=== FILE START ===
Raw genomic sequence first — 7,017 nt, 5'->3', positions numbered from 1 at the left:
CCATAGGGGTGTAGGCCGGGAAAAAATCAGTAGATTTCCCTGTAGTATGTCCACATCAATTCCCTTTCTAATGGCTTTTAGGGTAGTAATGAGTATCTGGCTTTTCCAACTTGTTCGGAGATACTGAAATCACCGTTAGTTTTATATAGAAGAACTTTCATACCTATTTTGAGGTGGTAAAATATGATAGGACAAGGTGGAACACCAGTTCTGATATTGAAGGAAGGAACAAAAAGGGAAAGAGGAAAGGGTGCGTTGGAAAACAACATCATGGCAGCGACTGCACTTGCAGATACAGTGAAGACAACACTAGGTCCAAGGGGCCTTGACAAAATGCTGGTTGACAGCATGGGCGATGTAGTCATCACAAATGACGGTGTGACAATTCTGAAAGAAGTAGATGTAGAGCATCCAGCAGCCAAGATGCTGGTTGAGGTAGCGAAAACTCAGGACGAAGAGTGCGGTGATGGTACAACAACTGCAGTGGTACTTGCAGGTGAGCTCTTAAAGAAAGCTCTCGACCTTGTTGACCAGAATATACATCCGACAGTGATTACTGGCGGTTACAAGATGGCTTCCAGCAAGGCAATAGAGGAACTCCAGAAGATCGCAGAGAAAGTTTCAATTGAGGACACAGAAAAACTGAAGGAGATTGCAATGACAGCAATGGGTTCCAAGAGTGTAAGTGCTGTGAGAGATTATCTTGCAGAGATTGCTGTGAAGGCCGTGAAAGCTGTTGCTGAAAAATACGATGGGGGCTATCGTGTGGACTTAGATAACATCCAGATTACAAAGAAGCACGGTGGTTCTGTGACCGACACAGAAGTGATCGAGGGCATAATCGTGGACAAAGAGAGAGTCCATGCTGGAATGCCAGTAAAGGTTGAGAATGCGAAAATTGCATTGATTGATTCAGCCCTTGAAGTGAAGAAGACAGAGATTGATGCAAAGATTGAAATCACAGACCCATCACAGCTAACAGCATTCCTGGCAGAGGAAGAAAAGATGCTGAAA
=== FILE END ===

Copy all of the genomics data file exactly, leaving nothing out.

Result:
Raw genomic sequence first — 7,017 nt, 5'->3', positions numbered from 1 at the left:
CCATAGGGGTGTAGGCCGGGAAAAAATCAGTAGATTTCCCTGTAGTATGTCCACATCAATTCCCTTTCTAATGGCTTTTAGGGTAGTAATGAGTATCTGGCTTTTCCAACTTGTTCGGAGATACTGAAATCACCGTTAGTTTTATATAGAAGAACTTTCATACCTATTTTGAGGTGGTAAAATATGATAGGACAAGGTGGAACACCAGTTCTGATATTGAAGGAAGGAACAAAAAGGGAAAGAGGAAAGGGTGCGTTGGAAAACAACATCATGGCAGCGACTGCACTTGCAGATACAGTGAAGACAACACTAGGTCCAAGGGGCCTTGACAAAATGCTGGTTGACAGCATGGGCGATGTAGTCATCACAAATGACGGTGTGACAATTCTGAAAGAAGTAGATGTAGAGCATCCAGCAGCCAAGATGCTGGTTGAGGTAGCGAAAACTCAGGACGAAGAGTGCGGTGATGGTACAACAACTGCAGTGGTACTTGCAGGTGAGCTCTTAAAGAAAGCTCTCGACCTTGTTGACCAGAATATACATCCGACAGTGATTACTGGCGGTTACAAGATGGCTTCCAGCAAGGCAATAGAGGAACTCCAGAAGATCGCAGAGAAAGTTTCAATTGAGGACACAGAAAAACTGAAGGAGATTGCAATGACAGCAATGGGTTCCAAGAGTGTAAGTGCTGTGAGAGATTATCTTGCAGAGATTGCTGTGAAGGCCGTGAAAGCTGTTGCTGAAAAATACGATGGGGGCTATCGTGTGGACTTAGATAACATCCAGATTACAAAGAAGCACGGTGGTTCTGTGACCGACACAGAAGTGATCGAGGGCATAATCGTGGACAAAGAGAGAGTCCATGCTGGAATGCCAGTAAAGGTTGAGAATGCGAAAATTGCATTGATTGATTCAGCCCTTGAAGTGAAGAAGACAGAGATTGATGCAAAGATTGAAATCACAGACCCATCACAGCTAACAGCATTCCTGGCAGAGGAAGAAAAGATGCTGAAA